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February 2, 2016 at 1:27 pm

Alum Finds Inspiration and Puts Skills to Work in Turkey

Lydia Deakin in Turkey

Lydia Deakin in Turkey

By Dawn Bikowski

The cries of a street vendor, riding through the early morning street on a bicycle cart, peddling a Turkish bread ring covered in sesame seeds, mingled with the early morning call to prayer from a nearby mosque frequently serves as Lydia Deakin’s wake-up alarm.

To get to work, she hops on a bus that weaves between honking taxis and minibuses (and the occasional horse and cart) that takes her to campus—which is a tiny oasis of rose gardens and fountains, nestled amid the hubbub of city life.

To go home, she often chooses the scenic route, taking the local ferry across the bay.

A few months ago, Deakin was finishing up her M.A. in Applied Linguistics here at Ohio University, enjoying the calm and quiet of Athens. Now, she lives in the bustling city of Izmir, on the Aegean coast of Turkey, thanks to her position as an English Language Fellow, a fellowship run by English Language Programs, and funded by the U.S. Department of State.

“I don’t think that high school me, living in a suburb of Dayton with my British parents, or even undergraduate me, studying photojournalism and French at OHIO, would ever have imagined that I would end up studying linguistics and ultimately living in Turkey and teaching at a university there—what a life changing experience!”

#OHIOEducation + #dreamjob = #LoveMyLife

Now, she teaches future English teachers in the English Language Teaching department of Dokuz Eylül’s Education Faculty.

“This is an amazing opportunity for me to grow, both professionally and personally,” Deakin notes, saying that her goal is to teach not just language skills, but also innovative teaching strategies.

“I really want to inspire these young teachers to see new ways of educating students by encouraging creative language use, real-world communication skills, and interaction in the classroom.” Whether it’s in class or in their conversation club, Deakin loves to see them engaging with the language creatively or critically. “It’s so rewarding to see them getting over their fear of being wrong or being judged and actually creating something or doing something new.”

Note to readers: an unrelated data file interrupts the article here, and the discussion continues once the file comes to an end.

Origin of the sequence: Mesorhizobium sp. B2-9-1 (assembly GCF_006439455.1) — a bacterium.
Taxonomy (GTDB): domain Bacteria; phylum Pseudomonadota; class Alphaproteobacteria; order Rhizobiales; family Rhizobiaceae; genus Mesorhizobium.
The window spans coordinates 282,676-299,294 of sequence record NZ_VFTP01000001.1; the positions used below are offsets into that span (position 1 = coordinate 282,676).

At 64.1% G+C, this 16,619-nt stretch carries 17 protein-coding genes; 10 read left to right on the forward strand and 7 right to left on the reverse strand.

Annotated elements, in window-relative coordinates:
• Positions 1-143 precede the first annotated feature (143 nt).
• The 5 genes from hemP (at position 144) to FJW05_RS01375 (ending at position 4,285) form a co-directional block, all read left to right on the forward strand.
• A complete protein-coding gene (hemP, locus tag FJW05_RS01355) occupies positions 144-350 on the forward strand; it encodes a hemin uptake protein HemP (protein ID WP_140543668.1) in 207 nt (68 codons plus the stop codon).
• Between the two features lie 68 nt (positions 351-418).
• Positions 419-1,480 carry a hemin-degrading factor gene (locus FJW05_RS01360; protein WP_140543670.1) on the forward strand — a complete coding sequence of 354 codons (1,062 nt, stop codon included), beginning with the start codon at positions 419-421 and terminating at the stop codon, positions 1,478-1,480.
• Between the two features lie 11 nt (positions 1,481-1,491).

Lydia Deakin's Students in Class 2015-2

Lydia Deakin inspires these future English teachers to be creative in language use and real-world communication skills

Much of Deakin’s own inspiration comes from the courses that she took as an M.A. student at OHIO and from her experience teaching academic writing in the English Language Improvement Program (ELIP).

“I am incredibly grateful to have had such wonderful teachers while studying at Ohio University, as well as several semesters of teaching experience under my belt as a TA with ELIP. This preparation really did prepare me, probably more than I would have imagined, to face the challenges of teaching in a new and very foreign teaching context,” she says.

It’s All About the People

When she’s not teaching, Deakin spends her time getting to know this beautiful country and meeting its people, including spending time in local villages and learning the Turkish language.

Lydia with Turkey Family 2015-2

Lydia Deakin enjoys Turkish food and culture with a family in Izmir

Or, sometimes she meets a few of her students for coffee, where they inevitably bombard her with questions about life in the United States.

“Once a week we meet for Speaking Club, where about 30 students gather for an hour and a half to chat about everything and anything in English with no grades, rules, or expectations—an activity that is completely new for them,” she shared.

Then on Fridays, a small group of them meets in a nearby café for Creative Writing Club meetings, where the students learn about creative writing techniques and share their own work for friendly critique over a steaming cup of Turkish tea. For many students, Deakin is the first native English speaker they have ever met, and the first real face to attach to the tag of “American.”

Eager to experience all of the unique things that her new home has to offer, Deakin has been to a Turkish rock concert, wandered through the ancient city of Hieropolis, soaked her feet in the hot springs of Pamukkale, eaten balık ekmek (fried fish and bread) and midye (stuffed mussels) by the seaside, and been shopping in the bustling old-style market in Kemeraltı in downtown Izmir.

“Turkey is full of new sights, sounds, smells, and flavors, as well as the most warm and welcoming people. I am very fortunate to get to experience this,” Deakin adds with a warm smile.

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